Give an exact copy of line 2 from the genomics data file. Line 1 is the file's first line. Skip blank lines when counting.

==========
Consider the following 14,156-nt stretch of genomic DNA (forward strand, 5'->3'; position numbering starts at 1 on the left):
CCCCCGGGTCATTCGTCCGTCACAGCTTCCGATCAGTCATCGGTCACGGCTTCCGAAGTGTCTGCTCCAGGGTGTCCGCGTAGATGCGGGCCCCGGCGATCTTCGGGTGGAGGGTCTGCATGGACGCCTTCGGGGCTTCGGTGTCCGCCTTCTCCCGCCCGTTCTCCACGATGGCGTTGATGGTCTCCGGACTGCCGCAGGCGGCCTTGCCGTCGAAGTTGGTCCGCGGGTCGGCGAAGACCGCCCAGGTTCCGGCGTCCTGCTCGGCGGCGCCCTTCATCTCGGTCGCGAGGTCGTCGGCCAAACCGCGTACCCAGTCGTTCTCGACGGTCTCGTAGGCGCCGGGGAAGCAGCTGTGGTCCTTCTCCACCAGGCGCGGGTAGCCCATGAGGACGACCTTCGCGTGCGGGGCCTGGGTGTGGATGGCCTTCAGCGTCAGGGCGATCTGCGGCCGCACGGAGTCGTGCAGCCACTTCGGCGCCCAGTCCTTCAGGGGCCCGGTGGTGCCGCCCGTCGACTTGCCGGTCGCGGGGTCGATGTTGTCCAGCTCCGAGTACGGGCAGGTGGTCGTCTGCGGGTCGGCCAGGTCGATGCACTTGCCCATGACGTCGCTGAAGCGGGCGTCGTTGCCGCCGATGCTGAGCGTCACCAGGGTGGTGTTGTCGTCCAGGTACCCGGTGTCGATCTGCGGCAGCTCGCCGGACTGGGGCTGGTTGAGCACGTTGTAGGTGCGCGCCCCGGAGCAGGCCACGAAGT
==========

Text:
CCCCCGGGTCATTCGTCCGTCACAGCTTCCGATCAGTCATCGGTCACGGCTTCCGAAGTGTCTGCTCCAGGGTGTCCGCGTAGATGCGGGCCCCGGCGATCTTCGGGTGGAGGGTCTGCATGGACGCCTTCGGGGCTTCGGTGTCCGCCTTCTCCCGCCCGTTCTCCACGATGGCGTTGATGGTCTCCGGACTGCCGCAGGCGGCCTTGCCGTCGAAGTTGGTCCGCGGGTCGGCGAAGACCGCCCAGGTTCCGGCGTCCTGCTCGGCGGCGCCCTTCATCTCGGTCGCGAGGTCGTCGGCCAAACCGCGTACCCAGTCGTTCTCGACGGTCTCGTAGGCGCCGGGGAAGCAGCTGTGGTCCTTCTCCACCAGGCGCGGGTAGCCCATGAGGACGACCTTCGCGTGCGGGGCCTGGGTGTGGATGGCCTTCAGCGTCAGGGCGATCTGCGGCCGCACGGAGTCGTGCAGCCACTTCGGCGCCCAGTCCTTCAGGGGCCCGGTGGTGCCGCCCGTCGACTTGCCGGTCGCGGGGTCGATGTTGTCCAGCTCCGAGTACGGGCAGGTGGTCGTCTGCGGGTCGGCCAGGTCGATGCACTTGCCCATGACGTCGCTGAAGCGGGCGTCGTTGCCGCCGATGCTGAGCGTCACCAGGGTGGTGTTGTCGTCCAGGTACCCGGTGTCGATCTGCGGCAGCTCGCCGGACTGGGGCTGGTTGAGCACGTTGTAGGTGCGCGCCCCGGAGCAGGCCACGAAGT